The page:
Bill Keaggy is known around the zine world of the 90’s for his ACC zine. I always enjoyed Atomic Circle of Chaos’ layouts, the quality content and great mix of riding, music and lifestyle. To me this was one of THE zines to read. Everyone in the zine world was down to help out other fellow zine makers and keeping that tradition alive Bill was our very first backer in this project. Thanks Bill! Now let’s hear from the man himself. And enjoy the old photos of Bill riding!
You were the first person to back our Kickstarter project, thanks by the way. What made you want to something like that, ha?
Why would I do something like that? I remember when the business side of freestyle …uh, I mean BMX… went dark and riders totally stepped up. They started companies, organized comps, designed products, and published magazines. I’d always felt like BMX was the best indie thing I’d ever experienced, and the most positive and inspiring thing I could’ve hoped to find. So when I think of Brindley & Buddendeck I think of independence and startups and when I think of Leigh I think of pink flying V guitars and sheer balls — and I just have to support that kind of stuff.
Bill doing a Band-Aid…jumping from the back pegs to the bars.
Which shirt did you vote for and why?
I voted for Meatloaf because I like meatloaf, and I never owned the Meatloaf shirt, and I like the non sequiturness of it. Also because I am too damn old to wear the “For Men with 20 Inchers” shirt (actually, I think I still have that one).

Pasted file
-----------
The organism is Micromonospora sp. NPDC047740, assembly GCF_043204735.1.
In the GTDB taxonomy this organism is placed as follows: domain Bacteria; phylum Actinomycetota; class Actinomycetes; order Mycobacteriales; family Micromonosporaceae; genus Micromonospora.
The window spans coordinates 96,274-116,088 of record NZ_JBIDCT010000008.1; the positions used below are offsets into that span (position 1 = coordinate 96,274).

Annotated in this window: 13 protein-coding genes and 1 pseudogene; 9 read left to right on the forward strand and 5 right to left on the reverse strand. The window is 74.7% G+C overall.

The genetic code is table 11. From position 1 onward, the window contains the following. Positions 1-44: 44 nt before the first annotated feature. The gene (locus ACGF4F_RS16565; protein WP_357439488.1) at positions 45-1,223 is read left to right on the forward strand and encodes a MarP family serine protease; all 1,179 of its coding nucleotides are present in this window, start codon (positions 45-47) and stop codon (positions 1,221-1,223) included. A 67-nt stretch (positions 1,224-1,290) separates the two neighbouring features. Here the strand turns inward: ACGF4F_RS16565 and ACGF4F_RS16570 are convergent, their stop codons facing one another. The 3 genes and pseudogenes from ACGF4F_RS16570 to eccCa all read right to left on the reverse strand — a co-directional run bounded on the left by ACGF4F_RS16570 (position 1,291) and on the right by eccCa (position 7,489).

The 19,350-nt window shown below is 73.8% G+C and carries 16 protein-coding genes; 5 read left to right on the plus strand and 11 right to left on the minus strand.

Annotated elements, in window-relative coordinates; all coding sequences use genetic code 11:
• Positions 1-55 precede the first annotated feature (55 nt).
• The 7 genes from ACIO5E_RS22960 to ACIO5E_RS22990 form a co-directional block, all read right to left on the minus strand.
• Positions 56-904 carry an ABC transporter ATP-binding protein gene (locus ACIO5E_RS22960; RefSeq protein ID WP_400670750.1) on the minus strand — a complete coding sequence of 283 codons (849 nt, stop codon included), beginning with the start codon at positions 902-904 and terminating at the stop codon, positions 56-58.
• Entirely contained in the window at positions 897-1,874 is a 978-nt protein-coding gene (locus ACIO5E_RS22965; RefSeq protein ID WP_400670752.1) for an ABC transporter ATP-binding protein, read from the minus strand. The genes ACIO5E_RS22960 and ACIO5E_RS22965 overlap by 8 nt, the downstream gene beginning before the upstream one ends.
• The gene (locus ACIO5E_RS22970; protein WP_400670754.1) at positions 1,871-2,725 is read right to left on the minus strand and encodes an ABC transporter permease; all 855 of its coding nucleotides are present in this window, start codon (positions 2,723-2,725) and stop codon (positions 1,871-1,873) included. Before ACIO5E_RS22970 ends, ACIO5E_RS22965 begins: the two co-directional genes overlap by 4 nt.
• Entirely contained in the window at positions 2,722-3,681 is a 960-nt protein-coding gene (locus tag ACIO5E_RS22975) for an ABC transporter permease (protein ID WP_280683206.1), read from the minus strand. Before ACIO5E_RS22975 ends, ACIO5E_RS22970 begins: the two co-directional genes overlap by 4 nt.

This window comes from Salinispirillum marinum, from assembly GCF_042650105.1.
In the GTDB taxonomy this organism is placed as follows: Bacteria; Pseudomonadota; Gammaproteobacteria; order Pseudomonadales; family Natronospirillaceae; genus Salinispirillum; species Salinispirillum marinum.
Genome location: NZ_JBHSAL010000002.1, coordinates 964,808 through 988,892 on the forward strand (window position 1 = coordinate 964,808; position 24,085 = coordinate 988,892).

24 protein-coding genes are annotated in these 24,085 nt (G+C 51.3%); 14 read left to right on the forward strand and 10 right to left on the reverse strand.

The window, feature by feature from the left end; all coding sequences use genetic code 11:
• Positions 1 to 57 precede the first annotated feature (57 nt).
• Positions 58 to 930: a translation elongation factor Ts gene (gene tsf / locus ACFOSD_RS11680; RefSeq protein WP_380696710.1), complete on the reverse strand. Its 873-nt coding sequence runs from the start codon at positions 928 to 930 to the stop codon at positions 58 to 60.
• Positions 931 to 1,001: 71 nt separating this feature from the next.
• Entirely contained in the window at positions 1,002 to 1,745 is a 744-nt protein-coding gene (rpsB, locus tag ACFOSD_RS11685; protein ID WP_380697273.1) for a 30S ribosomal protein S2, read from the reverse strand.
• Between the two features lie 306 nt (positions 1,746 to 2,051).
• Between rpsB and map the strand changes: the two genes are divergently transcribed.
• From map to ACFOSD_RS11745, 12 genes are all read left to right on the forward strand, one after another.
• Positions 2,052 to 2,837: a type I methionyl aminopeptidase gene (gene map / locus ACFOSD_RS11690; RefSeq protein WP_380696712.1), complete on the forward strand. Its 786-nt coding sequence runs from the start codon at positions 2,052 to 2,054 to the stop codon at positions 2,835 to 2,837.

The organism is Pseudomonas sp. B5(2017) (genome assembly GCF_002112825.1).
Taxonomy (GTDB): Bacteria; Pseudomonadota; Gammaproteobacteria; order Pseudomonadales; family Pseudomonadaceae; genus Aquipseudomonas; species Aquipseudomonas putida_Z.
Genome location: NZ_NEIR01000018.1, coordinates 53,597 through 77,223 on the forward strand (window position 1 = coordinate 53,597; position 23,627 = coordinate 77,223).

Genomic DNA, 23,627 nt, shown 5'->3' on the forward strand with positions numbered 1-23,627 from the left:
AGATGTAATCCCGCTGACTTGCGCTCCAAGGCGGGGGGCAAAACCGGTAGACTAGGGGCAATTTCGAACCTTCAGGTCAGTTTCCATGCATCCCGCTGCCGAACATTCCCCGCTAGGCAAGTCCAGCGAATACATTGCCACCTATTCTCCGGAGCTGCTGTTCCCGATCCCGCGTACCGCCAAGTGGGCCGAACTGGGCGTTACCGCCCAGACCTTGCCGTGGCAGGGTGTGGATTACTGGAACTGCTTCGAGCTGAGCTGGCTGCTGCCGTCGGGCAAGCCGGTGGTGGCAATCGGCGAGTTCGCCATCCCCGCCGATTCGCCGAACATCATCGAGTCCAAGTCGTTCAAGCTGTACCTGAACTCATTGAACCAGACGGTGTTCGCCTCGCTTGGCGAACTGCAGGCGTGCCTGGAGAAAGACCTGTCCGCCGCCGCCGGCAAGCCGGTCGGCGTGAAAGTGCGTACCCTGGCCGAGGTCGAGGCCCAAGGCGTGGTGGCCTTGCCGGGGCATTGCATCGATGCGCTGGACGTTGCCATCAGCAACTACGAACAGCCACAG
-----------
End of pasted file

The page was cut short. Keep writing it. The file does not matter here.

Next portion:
I know you from your ‘zine, ACC and was a big fan of it. Did doing a ‘zine influence what you are doing now? And what is it like when you look back at them?
Thanks! The ‘zine is exactly why I do what I do. In high school I hurt my hand and couldn’t ride for a couple months (in the summer!) so my friends and I started a ‘zine. Pretty quickly I knew I wanted to be a designer. So because I met a guy on the school bus who had a Haro and saved up my money to buy a GT and rode with a great group of friends everyday for years is why I’ve designed magazines, newspapers, web sites, books, interfaces, iPhone apps, videos, blah blah blah. Sometimes I’ve felt bad that I stopped riding, but then I remember that it’s still taking me places.
I haven’t really looked back through them, but I did pay a college kid to scan them in just so they can live on. I’m a little afraid to read them and find out that the ‘zine I’m so proud of actually is full of terrible writing and a profound naiveté about the world.
Do you still ride?
Technically, yes. Frequently, no. I ride bikes all the time but usually not a 20 incher. I love to ride around the city on an old Tomasso with flat bars. But I do have a tank of an S&M and have been taking my 9YO son to the ramp park in St. Louis. It still feels completely natural to be on a bike but of course I can’t pull what I used to pull. I can impress any grade school kid in town, but not anyone else. Wait, for some reason I can usually pull undertakers, but I can no longer do undertaker drop-ins.
What are your thoughts on us bringing back some old designs?
Awesomeness. I think it’s great to bring to light that part of the history of BMX. The pro rider/official side of it has been pretty well documented, and it’d be a shame if all our indie/DIY history got lost. So congrats and good luck! Thanks guys.
No, thank you Bill! Go to www.keaggy.com and see some of his latest and past works.